Open Access Short report

Measurement equivalence of the SF-36 in the canadian multicentre osteoporosis study

Lisa M Lix1*, Beliz Acan Osman2, Jonathan D Adachi3, Tanveer Towheed4, Wilma Hopman4, K Shawn Davison5 and William D Leslie6

Author Affiliations

1 School of Public Health, University of Saskatchewan, 107 Wiggins Road, Saskatoon, SK, Canada

2 Health Quality Council, 111 Research Drive, Saskatoon, SK, Canada

3 Faculty of Health Sciences, McMaster University, 1280 Main St. W, Hamilton, ON, Canada

4 Department of Community Health and Epidemiology, Carruthers Hall, Queen's University, Kingston, ON, Canada

5 College of Kinesiology, University of Saskatchewan, 87 Campus Drive, Saskatoon, Canada

6 Department of Internal Medicine, University of Manitoba, St. Boniface General Hospital, 409 Tache Avenue, Winnipeg, MB, Canada

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Health and Quality of Life Outcomes 2012, 10:29  doi:10.1186/1477-7525-10-29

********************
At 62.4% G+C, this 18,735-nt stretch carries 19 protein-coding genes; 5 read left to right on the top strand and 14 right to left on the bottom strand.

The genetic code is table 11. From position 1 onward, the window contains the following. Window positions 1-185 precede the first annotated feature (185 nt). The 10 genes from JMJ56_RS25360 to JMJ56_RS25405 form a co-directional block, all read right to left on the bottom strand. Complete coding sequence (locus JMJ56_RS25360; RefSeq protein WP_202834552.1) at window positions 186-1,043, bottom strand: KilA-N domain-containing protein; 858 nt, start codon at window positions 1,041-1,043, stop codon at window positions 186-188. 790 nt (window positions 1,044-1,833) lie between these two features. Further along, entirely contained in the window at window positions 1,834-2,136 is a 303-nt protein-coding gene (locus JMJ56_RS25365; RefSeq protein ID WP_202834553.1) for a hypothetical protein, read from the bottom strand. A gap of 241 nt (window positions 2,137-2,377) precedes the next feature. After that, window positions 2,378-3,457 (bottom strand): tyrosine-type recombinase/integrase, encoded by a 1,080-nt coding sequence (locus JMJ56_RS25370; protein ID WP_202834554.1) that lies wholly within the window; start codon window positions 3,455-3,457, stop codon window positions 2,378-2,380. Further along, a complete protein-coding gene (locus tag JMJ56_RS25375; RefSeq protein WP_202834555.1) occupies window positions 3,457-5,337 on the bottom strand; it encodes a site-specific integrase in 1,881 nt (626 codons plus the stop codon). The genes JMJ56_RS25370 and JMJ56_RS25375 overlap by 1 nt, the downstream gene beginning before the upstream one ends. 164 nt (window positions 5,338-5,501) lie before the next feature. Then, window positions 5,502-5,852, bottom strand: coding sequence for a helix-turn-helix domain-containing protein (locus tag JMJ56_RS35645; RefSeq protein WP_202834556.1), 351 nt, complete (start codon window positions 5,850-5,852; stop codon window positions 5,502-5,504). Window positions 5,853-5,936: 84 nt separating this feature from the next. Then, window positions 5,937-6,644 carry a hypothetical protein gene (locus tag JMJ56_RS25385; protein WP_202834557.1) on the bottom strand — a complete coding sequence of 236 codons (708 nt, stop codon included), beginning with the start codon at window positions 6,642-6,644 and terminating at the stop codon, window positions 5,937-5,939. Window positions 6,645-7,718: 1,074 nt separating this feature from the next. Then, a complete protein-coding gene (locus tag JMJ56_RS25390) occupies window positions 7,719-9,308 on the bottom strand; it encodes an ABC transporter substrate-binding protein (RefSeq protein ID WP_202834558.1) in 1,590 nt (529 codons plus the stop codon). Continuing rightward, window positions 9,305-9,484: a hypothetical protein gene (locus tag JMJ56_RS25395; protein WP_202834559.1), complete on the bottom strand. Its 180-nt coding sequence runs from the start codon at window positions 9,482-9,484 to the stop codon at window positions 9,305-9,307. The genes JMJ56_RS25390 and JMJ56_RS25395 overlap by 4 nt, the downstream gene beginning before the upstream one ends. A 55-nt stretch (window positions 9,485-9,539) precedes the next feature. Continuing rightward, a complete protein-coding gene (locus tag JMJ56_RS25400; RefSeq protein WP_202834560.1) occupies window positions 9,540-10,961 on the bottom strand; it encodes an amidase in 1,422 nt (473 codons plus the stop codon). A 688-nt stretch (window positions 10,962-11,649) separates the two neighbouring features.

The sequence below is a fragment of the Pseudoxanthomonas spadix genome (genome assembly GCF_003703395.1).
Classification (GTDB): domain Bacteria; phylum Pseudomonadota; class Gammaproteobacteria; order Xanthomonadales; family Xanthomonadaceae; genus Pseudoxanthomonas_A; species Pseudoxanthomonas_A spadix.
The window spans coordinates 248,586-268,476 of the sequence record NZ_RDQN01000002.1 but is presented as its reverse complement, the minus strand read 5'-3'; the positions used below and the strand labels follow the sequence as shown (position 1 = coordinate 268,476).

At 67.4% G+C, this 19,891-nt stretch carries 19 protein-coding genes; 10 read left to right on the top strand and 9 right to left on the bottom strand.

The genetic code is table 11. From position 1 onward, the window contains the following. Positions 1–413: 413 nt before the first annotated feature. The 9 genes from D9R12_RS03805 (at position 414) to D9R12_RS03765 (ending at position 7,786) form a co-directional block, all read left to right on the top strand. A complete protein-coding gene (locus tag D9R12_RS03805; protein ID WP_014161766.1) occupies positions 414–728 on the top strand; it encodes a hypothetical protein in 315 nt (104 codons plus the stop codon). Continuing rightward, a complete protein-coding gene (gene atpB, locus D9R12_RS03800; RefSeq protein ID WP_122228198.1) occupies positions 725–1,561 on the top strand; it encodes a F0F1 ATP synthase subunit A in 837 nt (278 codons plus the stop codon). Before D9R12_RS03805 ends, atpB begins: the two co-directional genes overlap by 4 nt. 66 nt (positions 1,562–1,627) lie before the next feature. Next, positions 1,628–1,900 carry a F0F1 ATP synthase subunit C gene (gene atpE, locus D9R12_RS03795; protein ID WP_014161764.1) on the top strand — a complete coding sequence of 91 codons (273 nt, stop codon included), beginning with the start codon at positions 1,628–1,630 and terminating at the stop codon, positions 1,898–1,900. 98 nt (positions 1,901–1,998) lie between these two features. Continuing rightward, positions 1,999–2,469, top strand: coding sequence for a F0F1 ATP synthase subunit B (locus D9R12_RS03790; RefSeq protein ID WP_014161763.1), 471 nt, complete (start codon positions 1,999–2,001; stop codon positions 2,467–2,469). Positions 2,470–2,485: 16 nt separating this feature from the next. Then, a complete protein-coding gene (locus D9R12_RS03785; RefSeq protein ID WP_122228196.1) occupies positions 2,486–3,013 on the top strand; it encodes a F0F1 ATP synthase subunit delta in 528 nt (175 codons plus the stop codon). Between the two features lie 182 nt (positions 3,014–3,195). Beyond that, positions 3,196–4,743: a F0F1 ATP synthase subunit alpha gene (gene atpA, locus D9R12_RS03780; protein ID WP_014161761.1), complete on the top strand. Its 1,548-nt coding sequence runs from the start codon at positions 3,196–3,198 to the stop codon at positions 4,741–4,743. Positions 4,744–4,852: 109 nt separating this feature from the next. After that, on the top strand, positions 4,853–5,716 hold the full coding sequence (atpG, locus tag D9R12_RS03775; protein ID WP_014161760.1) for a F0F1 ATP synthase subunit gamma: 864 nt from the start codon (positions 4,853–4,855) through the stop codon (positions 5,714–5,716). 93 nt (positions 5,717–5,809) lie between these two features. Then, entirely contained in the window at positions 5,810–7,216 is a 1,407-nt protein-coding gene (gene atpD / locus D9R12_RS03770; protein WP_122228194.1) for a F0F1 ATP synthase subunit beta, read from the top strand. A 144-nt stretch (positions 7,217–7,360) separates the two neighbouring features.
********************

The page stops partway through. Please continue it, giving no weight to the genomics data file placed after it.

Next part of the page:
Published: 13 March 2012

Abstract

Background

Studies that compare health-related quality of life (HRQOL) and other patient-reported outcomes in different populations rest on the assumption that the measure has equivalent psychometric properties across groups. This study examined the measurement equivalence (ME) of the 36-item Medical Outcomes Study Short Form Survey (SF-36), a widely-used measure of HRQOL, by sex and race in a population-based Canadian sample.

Findings

SF-36 data were from the Canadian Multicentre Osteoporosis Study, a prospective cohort study that randomly sampled adult men and women from nine sites across Canada. Confirmatory factor analysis (CFA) techniques were used to test hypotheses about four forms of ME, which are based on equality of the factor loadings, variances, covariances, and intercepts. Analyses were conducted for Caucasian and non-Caucasian females (n = 6,539) and males (n = 2,884). CFA results revealed that a measurement model with physical and mental health factors provided a good fit to the data. All forms of ME were satisfied for the study groups.

Conclusions

The results suggest that sex and race do not influence the conceptualization of a general measure of HRQOL in the Canadian population.

Keywords:
SF-36; Health-related quality of life; Psychometrics; Equivalence; Confirmatory factor analysis